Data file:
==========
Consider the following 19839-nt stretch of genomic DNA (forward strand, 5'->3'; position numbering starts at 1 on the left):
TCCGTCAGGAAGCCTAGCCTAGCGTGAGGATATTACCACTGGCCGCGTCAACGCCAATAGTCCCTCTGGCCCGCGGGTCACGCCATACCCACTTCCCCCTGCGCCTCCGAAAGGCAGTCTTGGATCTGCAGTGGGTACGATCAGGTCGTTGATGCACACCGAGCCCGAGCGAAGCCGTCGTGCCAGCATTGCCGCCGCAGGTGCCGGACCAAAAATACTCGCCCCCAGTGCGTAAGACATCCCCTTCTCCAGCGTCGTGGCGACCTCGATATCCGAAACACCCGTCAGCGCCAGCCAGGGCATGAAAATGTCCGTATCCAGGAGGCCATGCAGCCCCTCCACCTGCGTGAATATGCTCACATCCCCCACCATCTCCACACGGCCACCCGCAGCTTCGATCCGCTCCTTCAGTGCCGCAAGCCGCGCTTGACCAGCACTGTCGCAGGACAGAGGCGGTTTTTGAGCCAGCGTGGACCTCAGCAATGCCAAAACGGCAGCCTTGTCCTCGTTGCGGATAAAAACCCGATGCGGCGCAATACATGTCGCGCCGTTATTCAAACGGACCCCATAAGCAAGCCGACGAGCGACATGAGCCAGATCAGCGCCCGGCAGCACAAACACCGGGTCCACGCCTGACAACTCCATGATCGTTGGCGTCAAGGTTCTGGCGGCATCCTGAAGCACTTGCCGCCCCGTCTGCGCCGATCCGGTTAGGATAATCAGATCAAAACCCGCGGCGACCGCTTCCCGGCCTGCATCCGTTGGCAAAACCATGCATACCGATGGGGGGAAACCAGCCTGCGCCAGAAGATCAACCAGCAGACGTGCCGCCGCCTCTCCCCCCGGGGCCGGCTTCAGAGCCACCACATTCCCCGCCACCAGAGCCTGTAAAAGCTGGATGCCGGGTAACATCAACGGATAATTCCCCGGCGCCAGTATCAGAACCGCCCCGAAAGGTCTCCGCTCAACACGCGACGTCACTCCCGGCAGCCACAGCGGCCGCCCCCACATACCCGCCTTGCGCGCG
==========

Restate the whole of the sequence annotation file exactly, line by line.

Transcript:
Consider the following 19839-nt stretch of genomic DNA (forward strand, 5'->3'; position numbering starts at 1 on the left):
TCCGTCAGGAAGCCTAGCCTAGCGTGAGGATATTACCACTGGCCGCGTCAACGCCAATAGTCCCTCTGGCCCGCGGGTCACGCCATACCCACTTCCCCCTGCGCCTCCGAAAGGCAGTCTTGGATCTGCAGTGGGTACGATCAGGTCGTTGATGCACACCGAGCCCGAGCGAAGCCGTCGTGCCAGCATTGCCGCCGCAGGTGCCGGACCAAAAATACTCGCCCCCAGTGCGTAAGACATCCCCTTCTCCAGCGTCGTGGCGACCTCGATATCCGAAACACCCGTCAGCGCCAGCCAGGGCATGAAAATGTCCGTATCCAGGAGGCCATGCAGCCCCTCCACCTGCGTGAATATGCTCACATCCCCCACCATCTCCACACGGCCACCCGCAGCTTCGATCCGCTCCTTCAGTGCCGCAAGCCGCGCTTGACCAGCACTGTCGCAGGACAGAGGCGGTTTTTGAGCCAGCGTGGACCTCAGCAATGCCAAAACGGCAGCCTTGTCCTCGTTGCGGATAAAAACCCGATGCGGCGCAATACATGTCGCGCCGTTATTCAAACGGACCCCATAAGCAAGCCGACGAGCGACATGAGCCAGATCAGCGCCCGGCAGCACAAACACCGGGTCCACGCCTGACAACTCCATGATCGTTGGCGTCAAGGTTCTGGCGGCATCCTGAAGCACTTGCCGCCCCGTCTGCGCCGATCCGGTTAGGATAATCAGATCAAAACCCGCGGCGACCGCTTCCCGGCCTGCATCCGTTGGCAAAACCATGCATACCGATGGGGGGAAACCAGCCTGCGCCAGAAGATCAACCAGCAGACGTGCCGCCGCCTCTCCCCCCGGGGCCGGCTTCAGAGCCACCACATTCCCCGCCACCAGAGCCTGTAAAAGCTGGATGCCGGGTAACATCAACGGATAATTCCCCGGCGCCAGTATCAGAACCGCCCCGAAAGGTCTCCGCTCAACACGCGACGTCACTCCCGGCAGCCACAGCGGCCGCCCCCACATACCCGCCTTGCGCGCG